I’ve been discussing and re-reading my previous post, and realize that I may have left people with the wrong impression of my opinion. So here, in a more reasoned, and calm voice, let me clarify:
- I did not mean to imply that I believed that all white Arizonans are racists. I know many white Arizonans reviled the law and spoke out loudly against it. What I did mean to say was that the supporters of the law are inordinately going to be those who do not feel the burden that it introduces, those who look, nominally, “American”, and therefore while I don’t believe that almost all white Arizonans supported the law, I do assume that almost every Arizonan who supported the law was white.
- I did not mean to presume that I could ascribe motivations to everybody who supports the law – I don’t know them, they don’t know me. However, I do believe that regardless of motivations, support for that law is a prejudiced act. N.B. I am not saying that, a priori, all immigration reform law is prejudiced, just that supporting a law that places on people of dark skin the burden of proving their right to be where they are in a way that no segment of a free society should be is prejudiced.
- Despite not claiming to know all their motivations, based on the public statements of supporters of the law, I feel confident making these claims about their motivations as a group: a.) some percentage of them are openly racist (probably a small number), b.) some percentage of them are implicitly racist (people who think “looking American”, means looking white – probably a larger number), c.) some percentage of them are so removed from being a minority that they don’t realize the burden this puts on people not like them (probably a larger number), and d.) some percentage of them are other. It’s possible there is some “other” category for whom it will make no difference, but for those other lines of reasoning, I believe exposure to the minorities they are hurting can help them get past their wrong-headedness. Unfortunately, AZ Senate 1070 will have the opposite effect (which will delight people people in groups (a) and (b)) because the natural inclination of anybody exposed to this level of hostility will be to avoid it. There is a reason I included the quote from Kris Kobach at the beginning of my post – the important words he didn’t mention are “guilty” or “illegal”. The reality is that if you ratchet up the enforcement on anybody, including the innocent, they will leave. The fact that this law increases enforcement against those who are here legally but who look different doesn’t seem to bother him or other proponents of the law, and so they clearly have no problem with the result that they are driving away law-abiding brown people. I think anybody who thinks that’s okay should be inundated with law abiding brown people. I think that people so far removed from seeing that brown Americans get no worse treatment than any other Americans should maybe meet a few brown Americans.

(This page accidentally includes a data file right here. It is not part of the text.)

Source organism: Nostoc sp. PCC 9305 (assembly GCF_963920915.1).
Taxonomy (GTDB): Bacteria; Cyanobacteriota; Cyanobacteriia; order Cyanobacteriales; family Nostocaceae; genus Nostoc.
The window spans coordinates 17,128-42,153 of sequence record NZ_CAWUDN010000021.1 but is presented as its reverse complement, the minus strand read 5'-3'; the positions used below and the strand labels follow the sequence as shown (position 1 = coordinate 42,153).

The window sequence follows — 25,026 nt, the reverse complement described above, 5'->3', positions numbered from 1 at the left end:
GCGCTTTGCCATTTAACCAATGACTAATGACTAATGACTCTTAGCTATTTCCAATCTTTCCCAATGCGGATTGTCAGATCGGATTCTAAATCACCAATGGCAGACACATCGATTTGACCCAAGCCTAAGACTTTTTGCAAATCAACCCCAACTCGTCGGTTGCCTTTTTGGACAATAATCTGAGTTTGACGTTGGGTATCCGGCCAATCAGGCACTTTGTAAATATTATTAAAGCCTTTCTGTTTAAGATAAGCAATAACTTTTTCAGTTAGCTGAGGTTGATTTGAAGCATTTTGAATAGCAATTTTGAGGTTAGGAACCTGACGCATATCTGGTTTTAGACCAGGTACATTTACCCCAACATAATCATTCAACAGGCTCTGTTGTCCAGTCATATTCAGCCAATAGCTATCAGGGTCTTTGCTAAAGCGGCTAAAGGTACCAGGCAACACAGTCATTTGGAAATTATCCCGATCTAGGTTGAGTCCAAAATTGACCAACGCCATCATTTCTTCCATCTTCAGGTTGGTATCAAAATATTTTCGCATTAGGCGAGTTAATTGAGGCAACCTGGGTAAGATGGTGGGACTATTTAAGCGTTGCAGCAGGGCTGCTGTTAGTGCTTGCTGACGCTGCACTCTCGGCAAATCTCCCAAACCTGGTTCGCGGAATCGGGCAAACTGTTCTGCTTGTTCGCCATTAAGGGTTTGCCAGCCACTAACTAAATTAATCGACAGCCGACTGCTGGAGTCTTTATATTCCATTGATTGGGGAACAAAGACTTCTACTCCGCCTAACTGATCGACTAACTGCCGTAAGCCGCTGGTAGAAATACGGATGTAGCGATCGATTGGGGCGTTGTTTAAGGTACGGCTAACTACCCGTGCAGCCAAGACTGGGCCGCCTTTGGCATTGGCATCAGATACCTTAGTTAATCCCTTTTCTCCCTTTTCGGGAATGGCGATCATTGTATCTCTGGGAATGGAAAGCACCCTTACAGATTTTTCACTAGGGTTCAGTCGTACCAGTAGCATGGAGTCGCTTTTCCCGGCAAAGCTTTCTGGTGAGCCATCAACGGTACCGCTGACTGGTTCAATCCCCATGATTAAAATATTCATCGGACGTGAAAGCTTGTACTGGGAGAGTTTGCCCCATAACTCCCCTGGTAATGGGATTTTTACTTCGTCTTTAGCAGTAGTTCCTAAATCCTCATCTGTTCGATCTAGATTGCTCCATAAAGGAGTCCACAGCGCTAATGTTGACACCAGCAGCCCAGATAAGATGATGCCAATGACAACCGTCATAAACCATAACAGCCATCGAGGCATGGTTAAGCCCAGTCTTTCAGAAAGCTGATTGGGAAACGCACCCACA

So in conclusion – brown people, flock to Arizona – don’t flock away. The people there who have no prejudice against you won’t mind. We can only hope that the people there who do will have a little less.